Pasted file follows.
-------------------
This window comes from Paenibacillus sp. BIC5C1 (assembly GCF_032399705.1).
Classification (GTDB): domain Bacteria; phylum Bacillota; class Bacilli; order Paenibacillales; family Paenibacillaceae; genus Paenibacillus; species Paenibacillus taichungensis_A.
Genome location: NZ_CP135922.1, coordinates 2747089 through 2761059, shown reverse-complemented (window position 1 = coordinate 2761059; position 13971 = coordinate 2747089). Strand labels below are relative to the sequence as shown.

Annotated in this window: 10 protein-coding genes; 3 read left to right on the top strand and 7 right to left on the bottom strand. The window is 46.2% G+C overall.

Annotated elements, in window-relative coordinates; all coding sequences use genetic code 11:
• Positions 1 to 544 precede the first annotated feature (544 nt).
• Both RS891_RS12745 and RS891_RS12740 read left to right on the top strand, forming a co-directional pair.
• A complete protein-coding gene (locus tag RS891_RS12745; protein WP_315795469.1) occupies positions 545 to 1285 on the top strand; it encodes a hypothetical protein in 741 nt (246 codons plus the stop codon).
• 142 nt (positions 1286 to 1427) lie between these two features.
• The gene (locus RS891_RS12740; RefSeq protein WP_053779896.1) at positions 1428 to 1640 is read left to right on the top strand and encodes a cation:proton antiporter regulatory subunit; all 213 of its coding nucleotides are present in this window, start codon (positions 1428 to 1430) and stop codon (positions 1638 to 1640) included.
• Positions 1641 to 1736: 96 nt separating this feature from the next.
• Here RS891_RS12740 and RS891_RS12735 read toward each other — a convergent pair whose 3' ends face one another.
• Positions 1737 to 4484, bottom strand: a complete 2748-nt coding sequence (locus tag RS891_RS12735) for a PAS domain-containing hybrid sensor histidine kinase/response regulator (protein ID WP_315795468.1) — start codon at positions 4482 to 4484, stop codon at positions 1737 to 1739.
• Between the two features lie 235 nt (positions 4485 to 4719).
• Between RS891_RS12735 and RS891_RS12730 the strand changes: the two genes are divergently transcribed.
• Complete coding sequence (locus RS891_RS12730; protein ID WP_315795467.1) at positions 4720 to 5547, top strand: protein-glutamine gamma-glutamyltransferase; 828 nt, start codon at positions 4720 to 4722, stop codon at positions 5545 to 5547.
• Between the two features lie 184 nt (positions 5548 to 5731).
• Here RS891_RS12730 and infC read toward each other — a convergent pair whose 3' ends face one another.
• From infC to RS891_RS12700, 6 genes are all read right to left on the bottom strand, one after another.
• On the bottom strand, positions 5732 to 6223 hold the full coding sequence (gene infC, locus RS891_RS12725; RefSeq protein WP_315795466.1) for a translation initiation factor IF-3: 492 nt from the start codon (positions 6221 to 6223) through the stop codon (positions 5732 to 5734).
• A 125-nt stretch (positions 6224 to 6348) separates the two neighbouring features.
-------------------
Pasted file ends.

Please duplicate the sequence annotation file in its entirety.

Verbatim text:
This window comes from Paenibacillus sp. BIC5C1 (assembly GCF_032399705.1).
Classification (GTDB): domain Bacteria; phylum Bacillota; class Bacilli; order Paenibacillales; family Paenibacillaceae; genus Paenibacillus; species Paenibacillus taichungensis_A.
Genome location: NZ_CP135922.1, coordinates 2747089 through 2761059, shown reverse-complemented (window position 1 = coordinate 2761059; position 13971 = coordinate 2747089). Strand labels below are relative to the sequence as shown.

Annotated in this window: 10 protein-coding genes; 3 read left to right on the top strand and 7 right to left on the bottom strand. The window is 46.2% G+C overall.

Annotated elements, in window-relative coordinates; all coding sequences use genetic code 11:
• Positions 1 to 544 precede the first annotated feature (544 nt).
• Both RS891_RS12745 and RS891_RS12740 read left to right on the top strand, forming a co-directional pair.
• A complete protein-coding gene (locus tag RS891_RS12745; protein WP_315795469.1) occupies positions 545 to 1285 on the top strand; it encodes a hypothetical protein in 741 nt (246 codons plus the stop codon).
• 142 nt (positions 1286 to 1427) lie between these two features.
• The gene (locus RS891_RS12740; RefSeq protein WP_053779896.1) at positions 1428 to 1640 is read left to right on the top strand and encodes a cation:proton antiporter regulatory subunit; all 213 of its coding nucleotides are present in this window, start codon (positions 1428 to 1430) and stop codon (positions 1638 to 1640) included.
• Positions 1641 to 1736: 96 nt separating this feature from the next.
• Here RS891_RS12740 and RS891_RS12735 read toward each other — a convergent pair whose 3' ends face one another.
• Positions 1737 to 4484, bottom strand: a complete 2748-nt coding sequence (locus tag RS891_RS12735) for a PAS domain-containing hybrid sensor histidine kinase/response regulator (protein ID WP_315795468.1) — start codon at positions 4482 to 4484, stop codon at positions 1737 to 1739.
• Between the two features lie 235 nt (positions 4485 to 4719).
• Between RS891_RS12735 and RS891_RS12730 the strand changes: the two genes are divergently transcribed.
• Complete coding sequence (locus RS891_RS12730; protein ID WP_315795467.1) at positions 4720 to 5547, top strand: protein-glutamine gamma-glutamyltransferase; 828 nt, start codon at positions 4720 to 4722, stop codon at positions 5545 to 5547.
• Between the two features lie 184 nt (positions 5548 to 5731).
• Here RS891_RS12730 and infC read toward each other — a convergent pair whose 3' ends face one another.
• From infC to RS891_RS12700, 6 genes are all read right to left on the bottom strand, one after another.
• On the bottom strand, positions 5732 to 6223 hold the full coding sequence (gene infC, locus RS891_RS12725; RefSeq protein WP_315795466.1) for a translation initiation factor IF-3: 492 nt from the start codon (positions 6221 to 6223) through the stop codon (positions 5732 to 5734).
• A 125-nt stretch (positions 6224 to 6348) separates the two neighbouring features.